It was originally the intention of the Author to have inserted a System of Ancient Geography in this volume, but upon more mature consideration he has concluded to reserve it for publication in a separate form.

The Atlas which accompanies this work, except the part relating to the United States, is principally a reprint of the latest edition of Arrowsmith.

Boston, Sept. 1822.

INTRODUCTION.

RISE AND PROGRESS OF GEOGRAPHY.

GEOGRAPHY is a term, * derived from the Greek language,

and literally signifies a description of the earth. It treats of the nature, figure, and magnitude of the earth; the situation, exteot, and appearance of different parts of its surface; its productions and inbabitants.

The time when attention was first paid to the pleasing and useful study of geography, is unknown. It seems to be the general opinion, that the Greeks, who were the first cultivators of this science in Europe, received it either from the Egyptians or Babylonians; but it cannot be determined to which of these two nations belongs the honor of having invented it.

Geography was very imperfect in its beginning, and has advanced slowly towards its present degree of perfection. The true tigure of the earth was unknown to its first inhabitants, and the earliest opinion seems to have been that, which would most naturally result from the first information given by the senses. It was considered as a large circular plane; and the heavens, in which the sun, moon, and stars appear daily to move from east to west, were supposed not to be elevated to a very great height above it, and to have been created solely for its use and ornament. It is not known who first rejected this erroneous hypothesis, and shewed that the figure of the earth is spherical; but it seems to have been done at a time of remote antiquity.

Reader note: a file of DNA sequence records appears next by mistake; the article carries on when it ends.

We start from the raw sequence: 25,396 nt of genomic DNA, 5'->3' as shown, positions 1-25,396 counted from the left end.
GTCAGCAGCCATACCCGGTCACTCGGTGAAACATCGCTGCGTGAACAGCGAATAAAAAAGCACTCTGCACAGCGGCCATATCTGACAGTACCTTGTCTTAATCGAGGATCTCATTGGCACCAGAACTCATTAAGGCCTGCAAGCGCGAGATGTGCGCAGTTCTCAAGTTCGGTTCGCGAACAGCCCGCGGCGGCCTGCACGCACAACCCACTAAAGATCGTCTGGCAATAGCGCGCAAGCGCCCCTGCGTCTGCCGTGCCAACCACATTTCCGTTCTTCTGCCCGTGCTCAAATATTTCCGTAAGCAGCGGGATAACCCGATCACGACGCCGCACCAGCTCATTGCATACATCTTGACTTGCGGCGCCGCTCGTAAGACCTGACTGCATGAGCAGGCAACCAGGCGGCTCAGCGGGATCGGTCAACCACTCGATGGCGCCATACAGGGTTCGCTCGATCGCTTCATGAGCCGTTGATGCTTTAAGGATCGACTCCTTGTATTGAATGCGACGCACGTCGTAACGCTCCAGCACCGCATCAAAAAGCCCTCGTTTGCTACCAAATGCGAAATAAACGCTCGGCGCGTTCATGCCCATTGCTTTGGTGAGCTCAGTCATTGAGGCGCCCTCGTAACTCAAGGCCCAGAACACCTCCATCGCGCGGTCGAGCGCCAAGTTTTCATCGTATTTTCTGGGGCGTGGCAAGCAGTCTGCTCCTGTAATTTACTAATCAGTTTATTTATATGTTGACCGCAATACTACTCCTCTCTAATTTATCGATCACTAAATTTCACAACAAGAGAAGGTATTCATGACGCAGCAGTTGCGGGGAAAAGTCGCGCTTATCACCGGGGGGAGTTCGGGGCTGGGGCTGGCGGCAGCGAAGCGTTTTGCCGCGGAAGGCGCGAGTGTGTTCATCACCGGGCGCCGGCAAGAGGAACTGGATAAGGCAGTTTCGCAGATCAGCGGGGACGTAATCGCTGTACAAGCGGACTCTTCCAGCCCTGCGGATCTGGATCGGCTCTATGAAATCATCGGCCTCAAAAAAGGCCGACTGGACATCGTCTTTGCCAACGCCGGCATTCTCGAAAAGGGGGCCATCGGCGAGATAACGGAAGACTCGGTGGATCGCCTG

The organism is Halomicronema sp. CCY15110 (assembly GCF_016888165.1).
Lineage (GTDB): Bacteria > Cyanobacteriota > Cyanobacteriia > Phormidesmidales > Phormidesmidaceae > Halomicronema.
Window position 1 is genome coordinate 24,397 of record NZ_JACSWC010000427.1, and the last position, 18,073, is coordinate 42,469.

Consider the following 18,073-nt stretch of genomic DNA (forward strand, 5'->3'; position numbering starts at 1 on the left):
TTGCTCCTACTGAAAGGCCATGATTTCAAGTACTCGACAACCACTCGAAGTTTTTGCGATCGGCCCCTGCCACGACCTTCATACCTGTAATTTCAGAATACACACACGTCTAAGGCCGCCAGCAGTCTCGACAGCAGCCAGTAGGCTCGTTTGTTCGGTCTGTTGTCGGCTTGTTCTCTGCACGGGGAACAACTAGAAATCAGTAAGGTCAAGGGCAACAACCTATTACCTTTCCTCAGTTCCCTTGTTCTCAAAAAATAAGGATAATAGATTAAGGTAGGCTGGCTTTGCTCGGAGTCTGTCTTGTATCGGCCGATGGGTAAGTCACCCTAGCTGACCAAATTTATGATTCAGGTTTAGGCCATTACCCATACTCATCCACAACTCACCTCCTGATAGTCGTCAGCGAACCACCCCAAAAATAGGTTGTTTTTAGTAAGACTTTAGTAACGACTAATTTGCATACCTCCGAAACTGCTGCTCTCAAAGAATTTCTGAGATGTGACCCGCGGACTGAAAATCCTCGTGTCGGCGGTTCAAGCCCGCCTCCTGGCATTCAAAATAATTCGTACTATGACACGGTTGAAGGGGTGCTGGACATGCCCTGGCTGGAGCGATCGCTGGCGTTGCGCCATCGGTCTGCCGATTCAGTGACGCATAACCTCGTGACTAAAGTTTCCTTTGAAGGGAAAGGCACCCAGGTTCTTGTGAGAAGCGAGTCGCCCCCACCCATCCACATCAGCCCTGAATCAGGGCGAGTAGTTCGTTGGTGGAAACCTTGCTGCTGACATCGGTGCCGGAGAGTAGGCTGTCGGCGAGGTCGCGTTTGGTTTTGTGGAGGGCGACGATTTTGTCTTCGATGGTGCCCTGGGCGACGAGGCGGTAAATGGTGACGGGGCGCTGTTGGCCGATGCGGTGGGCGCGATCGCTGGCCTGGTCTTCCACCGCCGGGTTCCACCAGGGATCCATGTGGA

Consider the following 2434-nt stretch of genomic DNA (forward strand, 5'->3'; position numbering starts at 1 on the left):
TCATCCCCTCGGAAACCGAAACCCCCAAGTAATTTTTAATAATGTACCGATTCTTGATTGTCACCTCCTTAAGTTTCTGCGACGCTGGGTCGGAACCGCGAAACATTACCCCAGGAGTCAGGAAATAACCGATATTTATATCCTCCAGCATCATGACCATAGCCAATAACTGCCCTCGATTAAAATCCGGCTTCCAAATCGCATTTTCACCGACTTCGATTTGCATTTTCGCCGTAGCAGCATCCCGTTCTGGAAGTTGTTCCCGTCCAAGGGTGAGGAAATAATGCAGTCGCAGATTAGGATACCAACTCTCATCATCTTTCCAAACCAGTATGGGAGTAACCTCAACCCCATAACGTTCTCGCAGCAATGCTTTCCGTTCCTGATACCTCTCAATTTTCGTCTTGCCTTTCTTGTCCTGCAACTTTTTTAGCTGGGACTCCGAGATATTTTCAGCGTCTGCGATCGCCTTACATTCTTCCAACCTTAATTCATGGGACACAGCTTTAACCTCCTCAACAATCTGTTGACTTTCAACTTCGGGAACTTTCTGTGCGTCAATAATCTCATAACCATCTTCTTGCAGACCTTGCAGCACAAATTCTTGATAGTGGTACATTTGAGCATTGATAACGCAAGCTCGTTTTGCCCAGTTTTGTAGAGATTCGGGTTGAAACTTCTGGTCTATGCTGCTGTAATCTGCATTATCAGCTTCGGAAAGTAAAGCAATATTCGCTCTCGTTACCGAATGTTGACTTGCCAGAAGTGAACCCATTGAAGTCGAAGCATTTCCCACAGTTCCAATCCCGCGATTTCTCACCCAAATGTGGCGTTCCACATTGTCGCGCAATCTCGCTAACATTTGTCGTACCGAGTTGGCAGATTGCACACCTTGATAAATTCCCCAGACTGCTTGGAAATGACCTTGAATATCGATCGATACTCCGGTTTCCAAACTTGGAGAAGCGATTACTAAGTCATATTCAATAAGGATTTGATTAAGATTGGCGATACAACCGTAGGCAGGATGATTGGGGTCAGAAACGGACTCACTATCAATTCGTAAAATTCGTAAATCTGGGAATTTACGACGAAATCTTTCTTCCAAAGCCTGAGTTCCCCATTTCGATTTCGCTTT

It appears that the situation of places was first determined according to climates; and that geographers were then guided, in tixing on the climates, by the form and colour of certain animals, which were to be found in different countries. The appearance of Negroes, or what they called Ethiopians, and of the larger sized animals, as the rhinoceros and elephant, suggested to them the northern and southern limits of the torrid zone. A different and more scientific method was used by the Egyptians and Babylonians, who determined the situation of places, or their distance from the equator, by observing the length of their longest and shortest days. And these observations were made with a species of sun-dial, having a stilus or gnomon, erected perpendicularly upon a horizontal plane, by wbich the length of the shadow of the goomon, in proportion to its height, might be measured.

It may be conjectured that travelling, soon after it began to be much practised in the world, gave rise to a kind of geography.

* l'ewrpapie, from yñ the earth, and ypáow to describe.

gree of